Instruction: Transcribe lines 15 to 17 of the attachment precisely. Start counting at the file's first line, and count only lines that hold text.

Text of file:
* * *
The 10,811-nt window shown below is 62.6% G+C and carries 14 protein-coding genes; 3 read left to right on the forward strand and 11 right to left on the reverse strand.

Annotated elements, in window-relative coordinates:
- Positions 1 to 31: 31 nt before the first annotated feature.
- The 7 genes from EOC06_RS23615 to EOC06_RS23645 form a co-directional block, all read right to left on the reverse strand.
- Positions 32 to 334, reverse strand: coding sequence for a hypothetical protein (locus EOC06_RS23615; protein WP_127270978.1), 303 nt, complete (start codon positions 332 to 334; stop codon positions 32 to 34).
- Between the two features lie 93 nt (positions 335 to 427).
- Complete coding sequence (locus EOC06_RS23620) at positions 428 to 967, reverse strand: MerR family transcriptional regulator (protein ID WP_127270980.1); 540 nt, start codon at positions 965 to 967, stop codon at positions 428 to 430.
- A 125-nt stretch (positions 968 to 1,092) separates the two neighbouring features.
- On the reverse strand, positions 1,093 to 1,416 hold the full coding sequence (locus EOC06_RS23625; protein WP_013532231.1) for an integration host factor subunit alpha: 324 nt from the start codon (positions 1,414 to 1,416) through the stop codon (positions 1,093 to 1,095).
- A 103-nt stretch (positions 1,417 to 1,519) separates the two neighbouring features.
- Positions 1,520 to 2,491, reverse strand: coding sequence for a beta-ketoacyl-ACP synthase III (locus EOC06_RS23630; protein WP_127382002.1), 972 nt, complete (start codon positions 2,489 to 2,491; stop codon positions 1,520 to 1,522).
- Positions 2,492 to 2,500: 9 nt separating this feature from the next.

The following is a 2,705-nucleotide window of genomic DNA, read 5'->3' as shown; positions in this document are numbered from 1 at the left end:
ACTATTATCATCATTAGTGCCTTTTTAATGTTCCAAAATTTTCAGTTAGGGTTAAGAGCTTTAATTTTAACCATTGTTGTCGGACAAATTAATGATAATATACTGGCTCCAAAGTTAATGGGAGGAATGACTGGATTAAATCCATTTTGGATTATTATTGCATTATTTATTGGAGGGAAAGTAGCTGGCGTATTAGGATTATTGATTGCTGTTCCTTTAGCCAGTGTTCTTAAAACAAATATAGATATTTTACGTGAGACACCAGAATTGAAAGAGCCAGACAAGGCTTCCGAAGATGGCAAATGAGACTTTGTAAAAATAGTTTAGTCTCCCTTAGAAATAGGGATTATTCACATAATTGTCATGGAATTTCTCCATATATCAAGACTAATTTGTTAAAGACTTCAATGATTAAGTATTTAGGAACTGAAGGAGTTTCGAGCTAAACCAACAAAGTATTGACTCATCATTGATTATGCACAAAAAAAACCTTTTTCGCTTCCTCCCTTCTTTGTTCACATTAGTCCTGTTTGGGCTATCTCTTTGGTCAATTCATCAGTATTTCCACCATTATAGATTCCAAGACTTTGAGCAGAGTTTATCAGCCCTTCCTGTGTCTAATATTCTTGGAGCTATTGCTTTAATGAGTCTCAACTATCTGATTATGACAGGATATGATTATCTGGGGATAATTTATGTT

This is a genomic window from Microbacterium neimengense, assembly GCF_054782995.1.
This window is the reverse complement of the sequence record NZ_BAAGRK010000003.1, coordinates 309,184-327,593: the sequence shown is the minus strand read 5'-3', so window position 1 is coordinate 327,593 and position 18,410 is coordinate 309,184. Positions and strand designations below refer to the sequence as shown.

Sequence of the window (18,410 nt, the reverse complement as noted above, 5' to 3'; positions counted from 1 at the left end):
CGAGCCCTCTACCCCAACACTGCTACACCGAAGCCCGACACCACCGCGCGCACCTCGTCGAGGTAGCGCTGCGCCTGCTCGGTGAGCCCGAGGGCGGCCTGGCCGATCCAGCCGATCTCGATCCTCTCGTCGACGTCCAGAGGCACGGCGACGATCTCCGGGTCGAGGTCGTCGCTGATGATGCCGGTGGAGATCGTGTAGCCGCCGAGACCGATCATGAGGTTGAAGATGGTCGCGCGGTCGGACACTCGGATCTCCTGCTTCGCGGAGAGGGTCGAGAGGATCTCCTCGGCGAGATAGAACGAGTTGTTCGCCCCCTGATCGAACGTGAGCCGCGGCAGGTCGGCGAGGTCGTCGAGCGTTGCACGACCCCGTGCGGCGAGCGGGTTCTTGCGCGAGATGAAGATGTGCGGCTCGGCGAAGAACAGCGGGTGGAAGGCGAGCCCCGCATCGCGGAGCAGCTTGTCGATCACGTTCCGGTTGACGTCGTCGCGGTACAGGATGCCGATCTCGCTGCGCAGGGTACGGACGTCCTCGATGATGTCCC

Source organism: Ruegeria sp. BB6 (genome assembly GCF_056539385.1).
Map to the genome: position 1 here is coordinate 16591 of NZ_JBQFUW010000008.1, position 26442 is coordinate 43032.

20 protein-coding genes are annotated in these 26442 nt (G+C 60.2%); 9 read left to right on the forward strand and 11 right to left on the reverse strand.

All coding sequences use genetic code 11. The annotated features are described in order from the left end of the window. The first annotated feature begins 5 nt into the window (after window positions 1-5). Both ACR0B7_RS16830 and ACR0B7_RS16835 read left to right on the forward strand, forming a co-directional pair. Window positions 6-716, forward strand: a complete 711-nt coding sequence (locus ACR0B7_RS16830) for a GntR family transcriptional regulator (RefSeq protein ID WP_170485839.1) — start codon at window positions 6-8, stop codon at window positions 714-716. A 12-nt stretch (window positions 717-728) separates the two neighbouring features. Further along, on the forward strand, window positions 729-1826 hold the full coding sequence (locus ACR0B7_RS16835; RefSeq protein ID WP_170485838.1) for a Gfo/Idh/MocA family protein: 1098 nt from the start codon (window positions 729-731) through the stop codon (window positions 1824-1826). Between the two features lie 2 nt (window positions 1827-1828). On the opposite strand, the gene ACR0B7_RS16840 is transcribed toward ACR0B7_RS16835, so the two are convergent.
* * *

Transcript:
This is a genomic window from Microbacterium neimengense, assembly GCF_054782995.1.
This window is the reverse complement of the sequence record NZ_BAAGRK010000003.1, coordinates 309,184-327,593: the sequence shown is the minus strand read 5'-3', so window position 1 is coordinate 327,593 and position 18,410 is coordinate 309,184. Positions and strand designations below refer to the sequence as shown.

Sequence of the window (18,410 nt, the reverse complement as noted above, 5' to 3'; positions counted from 1 at the left end):